This summer, we are talking all about getting prepared and ready for the upcoming school year for teachers of multilingual learners. My first post of the summer was all about reflection with a language lens in mind. Head back to that post before we get to the first step- knowing your ML and EL students!
Even if you don't have a roster of your students yet, you can still understand the different types of multilingual learners and their varying ranges of English language proficiency. Once we have a deep understanding, we will know exactly how to plan and support our students when we return back to school for the fall.
Not one Multilingual Learner is alike
And it is a beautiful thing! MLLs come to us from many different cultural backgrounds, countries, traditions, and languages. It's one of my favorite things about teaching ESL or ELD classes.
First, we need to understand that there are different types of multilingual learners even within the different proficiency levels. Here are some types and terms for MLLs according to the US Department of Education Newcomer Toolkit:
Next, we need to take a look at our student's data. What state assessment did they take and what was their overall score? Digging deeper, what were their scores for each language domain (speaking, writing, reading, and listening)? And how did those scores compare to years previously? If a student doesn't have scores, they will need to take an initial assessment.
In addition to formal assessment data, what informal assessments and documents can we consult? Are there ILPs, or Individual Learning Plans? What about student profiles from previous years? What does that data and information tell us?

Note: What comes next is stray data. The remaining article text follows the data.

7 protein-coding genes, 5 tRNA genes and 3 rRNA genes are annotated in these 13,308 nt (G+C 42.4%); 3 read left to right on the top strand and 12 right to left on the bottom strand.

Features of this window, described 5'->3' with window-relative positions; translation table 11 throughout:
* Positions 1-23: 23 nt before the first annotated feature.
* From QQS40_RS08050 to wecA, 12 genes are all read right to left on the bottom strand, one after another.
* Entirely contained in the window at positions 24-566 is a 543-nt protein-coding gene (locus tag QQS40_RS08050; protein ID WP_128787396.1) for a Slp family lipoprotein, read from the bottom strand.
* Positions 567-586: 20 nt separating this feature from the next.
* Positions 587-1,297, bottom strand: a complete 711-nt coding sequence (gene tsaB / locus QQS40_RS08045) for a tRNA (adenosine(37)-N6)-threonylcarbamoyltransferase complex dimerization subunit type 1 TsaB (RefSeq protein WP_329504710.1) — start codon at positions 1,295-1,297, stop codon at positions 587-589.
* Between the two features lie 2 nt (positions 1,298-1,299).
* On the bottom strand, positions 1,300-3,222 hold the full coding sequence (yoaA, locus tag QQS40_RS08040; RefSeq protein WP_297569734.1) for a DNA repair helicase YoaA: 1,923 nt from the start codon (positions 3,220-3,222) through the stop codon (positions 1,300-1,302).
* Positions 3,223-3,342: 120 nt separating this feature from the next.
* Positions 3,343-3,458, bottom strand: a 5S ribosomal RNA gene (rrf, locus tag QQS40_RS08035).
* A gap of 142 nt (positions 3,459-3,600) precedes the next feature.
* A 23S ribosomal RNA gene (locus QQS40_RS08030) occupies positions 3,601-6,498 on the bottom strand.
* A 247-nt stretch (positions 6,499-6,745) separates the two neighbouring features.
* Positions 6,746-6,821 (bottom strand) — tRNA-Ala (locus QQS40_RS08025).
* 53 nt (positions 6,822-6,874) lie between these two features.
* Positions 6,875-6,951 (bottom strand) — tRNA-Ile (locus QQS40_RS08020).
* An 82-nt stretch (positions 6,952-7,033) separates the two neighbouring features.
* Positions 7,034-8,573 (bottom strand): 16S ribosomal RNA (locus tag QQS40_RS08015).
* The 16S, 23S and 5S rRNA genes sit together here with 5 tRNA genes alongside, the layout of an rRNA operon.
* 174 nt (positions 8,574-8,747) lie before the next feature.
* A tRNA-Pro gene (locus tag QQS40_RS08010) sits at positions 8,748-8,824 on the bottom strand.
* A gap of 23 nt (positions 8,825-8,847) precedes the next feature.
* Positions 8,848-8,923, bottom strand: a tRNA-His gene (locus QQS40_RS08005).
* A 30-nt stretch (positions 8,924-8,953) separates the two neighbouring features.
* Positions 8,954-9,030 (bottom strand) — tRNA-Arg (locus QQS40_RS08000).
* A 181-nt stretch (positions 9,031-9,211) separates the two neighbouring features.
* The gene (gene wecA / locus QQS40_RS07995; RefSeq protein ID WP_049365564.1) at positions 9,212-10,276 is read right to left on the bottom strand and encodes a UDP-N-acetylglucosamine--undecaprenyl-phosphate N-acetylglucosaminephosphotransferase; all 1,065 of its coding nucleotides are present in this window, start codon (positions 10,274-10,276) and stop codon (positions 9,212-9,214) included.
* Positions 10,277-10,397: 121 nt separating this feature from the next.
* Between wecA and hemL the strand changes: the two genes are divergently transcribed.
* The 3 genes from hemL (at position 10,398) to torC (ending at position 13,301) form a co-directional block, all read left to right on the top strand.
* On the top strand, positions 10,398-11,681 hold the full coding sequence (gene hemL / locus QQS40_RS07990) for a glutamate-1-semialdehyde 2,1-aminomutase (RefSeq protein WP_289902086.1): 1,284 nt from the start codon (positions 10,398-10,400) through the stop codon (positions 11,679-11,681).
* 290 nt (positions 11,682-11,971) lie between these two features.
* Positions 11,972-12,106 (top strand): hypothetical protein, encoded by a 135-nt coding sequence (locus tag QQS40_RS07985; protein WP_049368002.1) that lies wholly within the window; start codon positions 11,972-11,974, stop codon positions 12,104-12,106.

Getting to know students through their stories
After we understand our students through informal and formal data, it's important to give our students voice and hear their stories, if they are willing to share. We can do that with certain lessons such as My Story Personal Narrative lesson (here is a Newcomer version), through SEL activities, and through student interviews. Of course, we can't really do this until we receive our students, but we can certainly start planning lessons and activities for the beginning of the school year!
Once we start really getting to know our students, we can then start goal setting with language goals and begin thinking of which scaffolds and strategies might support them in our lessons to meet those goals.
Stay tuned for the next post in this series, which is part 3- Creating Language Goals with Multilingual Learners.
I support middle and high school teachers through monthly lesson plans, coaching, and guest speaker offerings in our Secondary ESL Teacher Membership.